Half and half

So far, I’ve provided identities for two figures in the Panel of the Archbishop: René II, duke of Lorraine, and Charles the Bold, duke of Burgundy, placed either side of the central figure said to portray St Vincent of Zaragosa, hence the title of the polyptych, the St Vincent Panels.

However, Vincent is not all he appears to be. The artist Hugo van der Goes has applied a second identity that links to the two dukes already named.

The three coats of arms associated with René II… The duchies of Lorraine, Calabria, and Bar.

I pointed out in my previous post that the Duchy of Bar emblem could be recognised in the fish shape on René’s breastplate. There was no indication of the second fish that is part of the emblem. Hugo had also separated from René the group of three hands representing the three eaglets on the Duchy of Lorraine emblem. Like the second fish, the red “bend” or stripe is also absent. The grouping which forms the Duchy of Calabria emblem is also fragmented across two figures. And the figure of Charles the Bold is absent of any coat of arms because his body was stripped naked by scavengers after he was killed at the Battle of Nancy.

So why the missing parts and fragmentation of the emblems? A clue is in the reason for the absent red “bend” associated with the Lorraine emblem, matched by the absent red stripe on the deacon’s vestment when compared with the vestment’s two stripes shown in the Panel of the Prince. The absence also links to Charles’ death and naked state. One or many saw it fit to strip the dead duke of his clothes as their need was greater.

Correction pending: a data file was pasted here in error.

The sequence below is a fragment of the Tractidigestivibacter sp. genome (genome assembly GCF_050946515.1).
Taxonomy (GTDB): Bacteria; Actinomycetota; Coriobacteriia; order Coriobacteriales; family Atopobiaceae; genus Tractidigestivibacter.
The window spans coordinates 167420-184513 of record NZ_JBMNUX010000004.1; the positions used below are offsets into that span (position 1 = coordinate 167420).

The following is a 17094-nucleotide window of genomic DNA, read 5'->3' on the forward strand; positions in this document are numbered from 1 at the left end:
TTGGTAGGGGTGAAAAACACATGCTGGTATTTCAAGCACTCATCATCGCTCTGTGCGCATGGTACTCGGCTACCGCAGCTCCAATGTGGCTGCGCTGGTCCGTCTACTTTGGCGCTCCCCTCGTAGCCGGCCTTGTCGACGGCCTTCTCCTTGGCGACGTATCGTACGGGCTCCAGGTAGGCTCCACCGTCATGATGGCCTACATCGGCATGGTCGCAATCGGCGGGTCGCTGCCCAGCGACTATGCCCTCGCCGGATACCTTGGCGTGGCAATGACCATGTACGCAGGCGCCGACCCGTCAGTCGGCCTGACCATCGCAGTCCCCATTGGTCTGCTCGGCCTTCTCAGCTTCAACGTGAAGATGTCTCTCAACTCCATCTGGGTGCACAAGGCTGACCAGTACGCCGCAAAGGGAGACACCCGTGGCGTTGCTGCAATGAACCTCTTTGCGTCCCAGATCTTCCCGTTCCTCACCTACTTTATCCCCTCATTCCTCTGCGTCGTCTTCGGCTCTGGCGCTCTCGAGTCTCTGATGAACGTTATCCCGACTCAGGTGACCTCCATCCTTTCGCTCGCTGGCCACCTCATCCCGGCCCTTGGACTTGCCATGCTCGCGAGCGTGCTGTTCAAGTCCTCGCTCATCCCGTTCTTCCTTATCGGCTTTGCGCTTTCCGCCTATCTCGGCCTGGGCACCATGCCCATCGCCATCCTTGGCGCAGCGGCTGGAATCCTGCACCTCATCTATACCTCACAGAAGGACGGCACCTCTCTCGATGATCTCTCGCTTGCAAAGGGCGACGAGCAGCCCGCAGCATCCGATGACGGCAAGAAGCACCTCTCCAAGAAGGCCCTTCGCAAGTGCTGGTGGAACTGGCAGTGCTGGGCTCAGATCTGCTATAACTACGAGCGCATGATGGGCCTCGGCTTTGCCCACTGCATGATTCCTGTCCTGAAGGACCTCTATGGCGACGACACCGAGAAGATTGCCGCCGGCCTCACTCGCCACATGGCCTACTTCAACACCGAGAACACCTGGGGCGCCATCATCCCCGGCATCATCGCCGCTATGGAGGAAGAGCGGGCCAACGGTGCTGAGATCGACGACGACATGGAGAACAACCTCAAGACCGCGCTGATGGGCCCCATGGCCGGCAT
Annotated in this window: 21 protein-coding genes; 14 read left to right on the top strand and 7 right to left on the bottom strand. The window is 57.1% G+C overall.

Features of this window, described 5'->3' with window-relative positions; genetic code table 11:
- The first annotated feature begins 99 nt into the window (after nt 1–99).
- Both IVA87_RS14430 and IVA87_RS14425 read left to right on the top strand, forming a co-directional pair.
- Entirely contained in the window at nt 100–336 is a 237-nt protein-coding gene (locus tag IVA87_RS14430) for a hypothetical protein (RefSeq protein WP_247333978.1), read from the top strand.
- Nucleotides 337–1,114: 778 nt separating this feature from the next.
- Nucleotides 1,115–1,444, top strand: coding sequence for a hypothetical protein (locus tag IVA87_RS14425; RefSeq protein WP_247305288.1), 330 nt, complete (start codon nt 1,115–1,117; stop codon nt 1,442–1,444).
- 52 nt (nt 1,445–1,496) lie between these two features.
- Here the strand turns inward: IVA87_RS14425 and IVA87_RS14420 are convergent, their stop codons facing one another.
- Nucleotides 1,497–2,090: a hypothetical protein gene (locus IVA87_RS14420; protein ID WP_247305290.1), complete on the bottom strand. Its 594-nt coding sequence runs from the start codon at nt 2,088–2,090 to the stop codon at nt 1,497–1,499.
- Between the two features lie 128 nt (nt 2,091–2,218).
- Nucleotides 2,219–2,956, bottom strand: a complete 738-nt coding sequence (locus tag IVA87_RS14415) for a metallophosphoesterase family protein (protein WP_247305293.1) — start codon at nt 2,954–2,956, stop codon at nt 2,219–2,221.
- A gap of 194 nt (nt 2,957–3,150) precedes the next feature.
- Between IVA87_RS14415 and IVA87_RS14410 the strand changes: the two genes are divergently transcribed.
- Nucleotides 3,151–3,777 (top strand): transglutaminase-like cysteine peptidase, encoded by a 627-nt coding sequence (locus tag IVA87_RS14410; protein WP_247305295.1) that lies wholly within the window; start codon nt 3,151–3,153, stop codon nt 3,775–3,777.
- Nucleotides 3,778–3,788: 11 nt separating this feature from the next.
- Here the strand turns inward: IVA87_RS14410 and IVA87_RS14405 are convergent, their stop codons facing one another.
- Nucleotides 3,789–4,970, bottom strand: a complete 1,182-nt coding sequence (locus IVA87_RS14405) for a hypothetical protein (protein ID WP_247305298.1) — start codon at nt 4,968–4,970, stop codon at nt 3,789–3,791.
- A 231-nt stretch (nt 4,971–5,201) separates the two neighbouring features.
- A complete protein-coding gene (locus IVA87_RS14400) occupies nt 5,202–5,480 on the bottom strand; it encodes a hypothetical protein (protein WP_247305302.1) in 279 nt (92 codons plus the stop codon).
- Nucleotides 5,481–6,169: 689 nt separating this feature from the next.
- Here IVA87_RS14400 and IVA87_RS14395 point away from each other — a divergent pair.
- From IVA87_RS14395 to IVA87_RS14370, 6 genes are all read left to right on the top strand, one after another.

The two central panels of the St Vincent Panels.

In René’s situation his “coats” are halved or separated, and so missing from his person. Likewise the figure of St Vincent, except in this scenario the portrayal is of another saint – Martin of Tours, the Roman soldier who, on meeting a half-naked beggar on the street, cut his own military cloak in half and gave it to the poor man.

Charles the Bold was baptised with the names Charles Martin.

There are several references to saints in the St Vincent Panels. The figure of the deacon featured in the two central panels has been given at least four identities. This “communion of saints” is an integral part of the main theme expressed in the altarpiece.

• More on the Archbishop panel in my next post.

Marks of victory and defeat

The Panel of the Archbishop

My last post dealt wth revealing the identity of Charles the Bold, Duke of Burgundy, one of the figures in the Panel of the Archbishop that is part of the St Vincent Panels.

There’s still more to reveal about Charles who is linked in other ways to both the kneeling knight below him and the two men immediately above.

I also mentioned I would confirm the identity of René II, duke of Lorraine, who fought against the duke of Burgundy at the battle of Nancy on January 3, 1477. Rene is the knight mirrored on the opposite side of the frame,